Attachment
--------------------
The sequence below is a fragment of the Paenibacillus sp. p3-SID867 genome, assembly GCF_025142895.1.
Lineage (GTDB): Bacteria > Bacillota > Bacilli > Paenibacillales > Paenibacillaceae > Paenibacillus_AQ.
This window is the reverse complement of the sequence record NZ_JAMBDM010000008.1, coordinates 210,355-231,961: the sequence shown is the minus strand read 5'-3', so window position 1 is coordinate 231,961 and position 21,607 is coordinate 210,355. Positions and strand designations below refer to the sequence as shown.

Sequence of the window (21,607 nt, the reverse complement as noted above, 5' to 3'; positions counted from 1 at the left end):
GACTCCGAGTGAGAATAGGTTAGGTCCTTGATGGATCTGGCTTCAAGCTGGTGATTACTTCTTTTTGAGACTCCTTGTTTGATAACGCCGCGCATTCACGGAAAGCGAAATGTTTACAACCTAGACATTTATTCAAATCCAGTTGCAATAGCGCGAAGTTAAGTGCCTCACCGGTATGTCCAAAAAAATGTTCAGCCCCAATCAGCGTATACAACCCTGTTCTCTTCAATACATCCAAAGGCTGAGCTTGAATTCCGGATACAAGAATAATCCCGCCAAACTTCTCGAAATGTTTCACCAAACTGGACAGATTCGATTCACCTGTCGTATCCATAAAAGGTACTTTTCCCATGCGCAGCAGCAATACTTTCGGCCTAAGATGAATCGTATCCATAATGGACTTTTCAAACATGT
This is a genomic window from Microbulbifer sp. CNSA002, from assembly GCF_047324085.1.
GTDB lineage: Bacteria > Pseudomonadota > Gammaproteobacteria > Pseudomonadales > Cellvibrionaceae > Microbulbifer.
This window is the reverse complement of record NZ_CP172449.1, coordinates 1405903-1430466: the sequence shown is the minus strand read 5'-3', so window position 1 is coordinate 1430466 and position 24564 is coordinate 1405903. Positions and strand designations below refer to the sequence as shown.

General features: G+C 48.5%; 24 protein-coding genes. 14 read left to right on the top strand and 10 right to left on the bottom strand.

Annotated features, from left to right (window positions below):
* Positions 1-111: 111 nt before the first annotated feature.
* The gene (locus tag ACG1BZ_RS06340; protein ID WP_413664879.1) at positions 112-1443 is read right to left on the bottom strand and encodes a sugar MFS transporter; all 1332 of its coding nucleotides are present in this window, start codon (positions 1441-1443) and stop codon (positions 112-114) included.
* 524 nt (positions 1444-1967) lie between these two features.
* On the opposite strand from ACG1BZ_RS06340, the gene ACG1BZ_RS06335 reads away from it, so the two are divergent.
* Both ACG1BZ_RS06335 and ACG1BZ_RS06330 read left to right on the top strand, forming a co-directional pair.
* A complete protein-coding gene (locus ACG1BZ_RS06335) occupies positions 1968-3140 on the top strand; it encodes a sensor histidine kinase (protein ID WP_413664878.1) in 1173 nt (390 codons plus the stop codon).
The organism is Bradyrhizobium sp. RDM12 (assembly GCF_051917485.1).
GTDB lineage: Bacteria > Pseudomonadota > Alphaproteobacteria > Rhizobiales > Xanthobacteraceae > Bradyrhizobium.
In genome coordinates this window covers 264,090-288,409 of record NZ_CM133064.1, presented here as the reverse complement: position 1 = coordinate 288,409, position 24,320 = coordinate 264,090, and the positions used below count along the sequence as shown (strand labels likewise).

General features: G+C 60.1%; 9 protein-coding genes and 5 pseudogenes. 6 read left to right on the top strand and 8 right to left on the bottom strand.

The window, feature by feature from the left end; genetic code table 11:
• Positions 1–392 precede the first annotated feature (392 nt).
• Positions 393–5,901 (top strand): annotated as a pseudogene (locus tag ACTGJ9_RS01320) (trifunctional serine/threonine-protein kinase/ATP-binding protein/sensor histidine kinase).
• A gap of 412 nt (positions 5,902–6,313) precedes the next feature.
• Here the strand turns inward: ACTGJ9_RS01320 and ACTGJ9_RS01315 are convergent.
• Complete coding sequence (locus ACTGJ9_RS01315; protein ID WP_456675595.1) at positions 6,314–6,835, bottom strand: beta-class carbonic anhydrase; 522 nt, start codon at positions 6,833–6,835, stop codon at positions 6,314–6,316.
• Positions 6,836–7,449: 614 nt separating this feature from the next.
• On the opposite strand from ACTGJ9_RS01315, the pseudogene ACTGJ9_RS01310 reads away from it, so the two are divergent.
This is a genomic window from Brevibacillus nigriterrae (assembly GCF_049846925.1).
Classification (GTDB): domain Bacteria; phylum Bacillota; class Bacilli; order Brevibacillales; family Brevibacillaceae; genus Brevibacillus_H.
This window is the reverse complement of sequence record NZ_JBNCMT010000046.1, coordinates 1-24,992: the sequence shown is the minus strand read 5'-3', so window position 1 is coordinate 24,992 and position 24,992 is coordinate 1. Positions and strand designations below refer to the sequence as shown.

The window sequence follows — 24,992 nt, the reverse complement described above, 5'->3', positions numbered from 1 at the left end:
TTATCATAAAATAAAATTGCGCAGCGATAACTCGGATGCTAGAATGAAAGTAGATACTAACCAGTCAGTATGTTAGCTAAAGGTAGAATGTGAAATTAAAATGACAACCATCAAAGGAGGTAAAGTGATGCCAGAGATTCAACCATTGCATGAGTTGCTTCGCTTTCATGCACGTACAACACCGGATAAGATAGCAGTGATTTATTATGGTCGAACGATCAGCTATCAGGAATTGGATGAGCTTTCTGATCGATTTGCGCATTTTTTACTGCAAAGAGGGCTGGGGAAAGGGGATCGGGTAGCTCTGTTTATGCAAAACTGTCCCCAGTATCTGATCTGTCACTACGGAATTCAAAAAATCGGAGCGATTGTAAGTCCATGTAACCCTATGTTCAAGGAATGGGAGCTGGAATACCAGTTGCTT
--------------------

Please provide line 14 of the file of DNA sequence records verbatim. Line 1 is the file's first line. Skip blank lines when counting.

* On the opposite strand from ACG1BZ_RS06340, the gene ACG1BZ_RS06335 reads away from it, so the two are divergent.